Despite these risks, REITs remain a safer investment option than traditional stocks, given their lower volatility and large dividends.

3. High interest savings accounts

If you have an extremely low risk tolerance and don’t want to put your money into the stock market, you can consider opening a high-interest savings account. For example, Ally Bank currently offers a high-yield savings account that earns 3.75% APY.

By parking your excess cash in high-yield savings accounts instead of your checking account, you can prevent rising inflation from eroding your purchasing power during your retirement years. In addition, most high-yield savings accounts provide easy access to funds and FDIC insurance up to $250,000.

To find the best deal, take the time to compare and keep an eye out for promotional offers from different financial institutions. Check out our top picks for the best high-yield savings accounts to get started.

4. Inflation-protected government securities

Inflation-protected securities, also known as TIPS, are a type of Treasury bond issued by the U.S. government that offer protection against inflation. Because the principal value of TIPS is indexed to inflation, its value adjusts as prices rise.

For example, if your principal is $2,000 and the CPI shows an inflation rate of 3.5%, your new principal will be $2,070. Your interest payment will also be based on the adjusted amount.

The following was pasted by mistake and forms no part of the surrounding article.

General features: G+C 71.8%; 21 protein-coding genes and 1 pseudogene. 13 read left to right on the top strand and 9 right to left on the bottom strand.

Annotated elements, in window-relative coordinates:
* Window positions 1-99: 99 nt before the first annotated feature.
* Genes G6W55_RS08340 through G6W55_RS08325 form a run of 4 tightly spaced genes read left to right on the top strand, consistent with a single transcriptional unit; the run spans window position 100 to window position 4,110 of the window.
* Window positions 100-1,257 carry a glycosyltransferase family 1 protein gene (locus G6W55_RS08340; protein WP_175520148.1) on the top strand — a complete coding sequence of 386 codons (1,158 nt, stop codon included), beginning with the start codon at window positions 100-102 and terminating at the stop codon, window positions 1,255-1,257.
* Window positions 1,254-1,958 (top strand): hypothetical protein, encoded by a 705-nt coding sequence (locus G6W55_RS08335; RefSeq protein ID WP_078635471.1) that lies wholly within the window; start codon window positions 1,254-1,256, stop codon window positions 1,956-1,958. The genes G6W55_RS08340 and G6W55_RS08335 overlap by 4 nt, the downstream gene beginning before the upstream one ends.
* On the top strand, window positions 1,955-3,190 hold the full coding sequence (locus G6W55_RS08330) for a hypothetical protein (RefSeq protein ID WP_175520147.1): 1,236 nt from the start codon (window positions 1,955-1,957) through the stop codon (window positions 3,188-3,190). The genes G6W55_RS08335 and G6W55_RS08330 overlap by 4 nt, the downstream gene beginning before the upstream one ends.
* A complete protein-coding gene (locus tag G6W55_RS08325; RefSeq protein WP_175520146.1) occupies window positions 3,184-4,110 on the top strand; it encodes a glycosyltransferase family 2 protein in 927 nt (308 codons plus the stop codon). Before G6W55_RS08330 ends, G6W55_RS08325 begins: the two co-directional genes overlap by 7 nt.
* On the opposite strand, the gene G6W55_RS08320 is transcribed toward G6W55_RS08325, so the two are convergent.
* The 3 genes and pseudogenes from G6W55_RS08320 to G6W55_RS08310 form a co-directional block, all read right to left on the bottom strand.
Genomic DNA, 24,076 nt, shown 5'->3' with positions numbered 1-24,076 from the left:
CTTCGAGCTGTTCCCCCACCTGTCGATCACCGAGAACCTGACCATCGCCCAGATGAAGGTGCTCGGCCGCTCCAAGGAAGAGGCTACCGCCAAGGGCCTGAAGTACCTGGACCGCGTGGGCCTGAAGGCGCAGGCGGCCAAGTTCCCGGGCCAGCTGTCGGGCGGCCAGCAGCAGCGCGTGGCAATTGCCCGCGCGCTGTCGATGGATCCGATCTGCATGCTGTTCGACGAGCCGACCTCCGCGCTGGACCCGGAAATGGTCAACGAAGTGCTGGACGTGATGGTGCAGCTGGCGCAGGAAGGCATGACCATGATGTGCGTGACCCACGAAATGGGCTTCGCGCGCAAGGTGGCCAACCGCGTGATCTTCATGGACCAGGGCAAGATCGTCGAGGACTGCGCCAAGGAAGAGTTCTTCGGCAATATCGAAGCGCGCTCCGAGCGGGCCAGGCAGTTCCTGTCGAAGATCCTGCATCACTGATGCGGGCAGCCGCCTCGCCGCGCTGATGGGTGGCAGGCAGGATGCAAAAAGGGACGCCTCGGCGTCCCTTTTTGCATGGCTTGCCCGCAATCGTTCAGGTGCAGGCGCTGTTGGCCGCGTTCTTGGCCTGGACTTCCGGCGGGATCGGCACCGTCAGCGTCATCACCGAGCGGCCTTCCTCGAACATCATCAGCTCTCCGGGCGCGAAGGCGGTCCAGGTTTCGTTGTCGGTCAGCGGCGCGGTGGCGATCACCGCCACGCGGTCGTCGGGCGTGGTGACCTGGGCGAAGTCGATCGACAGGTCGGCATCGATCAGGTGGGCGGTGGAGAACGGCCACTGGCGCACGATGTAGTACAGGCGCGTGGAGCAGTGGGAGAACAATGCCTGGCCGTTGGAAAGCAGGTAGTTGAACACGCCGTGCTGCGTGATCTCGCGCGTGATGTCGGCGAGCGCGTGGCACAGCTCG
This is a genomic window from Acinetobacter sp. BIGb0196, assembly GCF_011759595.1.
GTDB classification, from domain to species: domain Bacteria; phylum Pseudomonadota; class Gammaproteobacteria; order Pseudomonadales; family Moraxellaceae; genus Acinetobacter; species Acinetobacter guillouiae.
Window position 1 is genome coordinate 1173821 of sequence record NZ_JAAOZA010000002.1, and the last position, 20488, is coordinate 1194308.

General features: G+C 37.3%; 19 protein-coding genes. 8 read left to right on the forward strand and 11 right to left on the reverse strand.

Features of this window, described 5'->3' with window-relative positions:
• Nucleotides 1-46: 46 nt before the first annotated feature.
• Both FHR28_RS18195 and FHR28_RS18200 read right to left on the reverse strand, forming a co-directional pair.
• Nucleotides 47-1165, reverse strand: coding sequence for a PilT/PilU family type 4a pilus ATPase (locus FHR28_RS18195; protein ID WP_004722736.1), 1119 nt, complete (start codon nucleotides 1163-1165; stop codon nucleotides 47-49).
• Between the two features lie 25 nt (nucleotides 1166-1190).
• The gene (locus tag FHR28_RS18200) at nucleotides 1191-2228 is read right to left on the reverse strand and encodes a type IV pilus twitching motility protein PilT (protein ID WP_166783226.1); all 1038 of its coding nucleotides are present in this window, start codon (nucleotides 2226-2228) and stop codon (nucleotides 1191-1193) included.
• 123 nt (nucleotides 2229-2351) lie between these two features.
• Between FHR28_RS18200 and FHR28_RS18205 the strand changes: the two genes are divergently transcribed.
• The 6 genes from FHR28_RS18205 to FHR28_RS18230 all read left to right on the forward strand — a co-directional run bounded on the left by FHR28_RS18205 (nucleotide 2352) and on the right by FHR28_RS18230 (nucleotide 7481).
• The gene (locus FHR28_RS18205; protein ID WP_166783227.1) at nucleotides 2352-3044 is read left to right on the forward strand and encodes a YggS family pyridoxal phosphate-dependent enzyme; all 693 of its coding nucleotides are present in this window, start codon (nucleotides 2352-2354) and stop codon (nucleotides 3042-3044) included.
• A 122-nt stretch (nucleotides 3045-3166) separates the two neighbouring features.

When the bond matures, you will receive either the inflation-adjusted or original principal amount, whichever is greater. If you want your investments to keep pace with inflation, it’s worth considering Treasury Inflation-Protected Securities.

TIPS are issued with maturities of five, 10, and 30 years and pay cash interest every six months. You can purchase them through your brokerage account or by going to the US Treasury’s website, TreasuryDirect.

5. Preferred Stock

Another low-risk investment option to explore during retirement is preferred stocks. This type of asset has characteristics of bonds and conventional stocks, allowing investors to receive predictable income payments and still have ownership rights.

Although not guaranteed, dividend payments on preferred stock take priority over dividends on common stock. His priority extends to bankruptcy. If a company goes bankrupt, preferred shareholders will be paid before common shareholders.

And you generally get higher regular dividends with preferred stock — about 5% to 7%. You can buy preferred stock the same way you buy common stock—usually through an online broker or investment app.

6. Certificates of Deposits (CDs)

A certificate of deposit is a savings account that some banks and credit unions offer to their customers. Here’s how it works:

By opening a CD account, you agree to leave your money in it for a certain period of time, from a few months to a few years. In return, the financial institution will give you a higher interest rate than you would normally get on a regular savings account. And compared to stocks or other investment options, CDs are relatively safe because your money is held in a bank.

But here’s the catch: When you buy a CD, your funds are locked in for the duration. So, only consider putting your money in a CD account if you’re 100% sure you won’t need the money in retirement.

Jamela Adam is a personal finance writer covering topics like savings, investing, mortgages, student loans, and more. Her work has been published in Forbes Advisor, Chime, US News & World Report, RateGenius, and GOBankingRates, among other publications.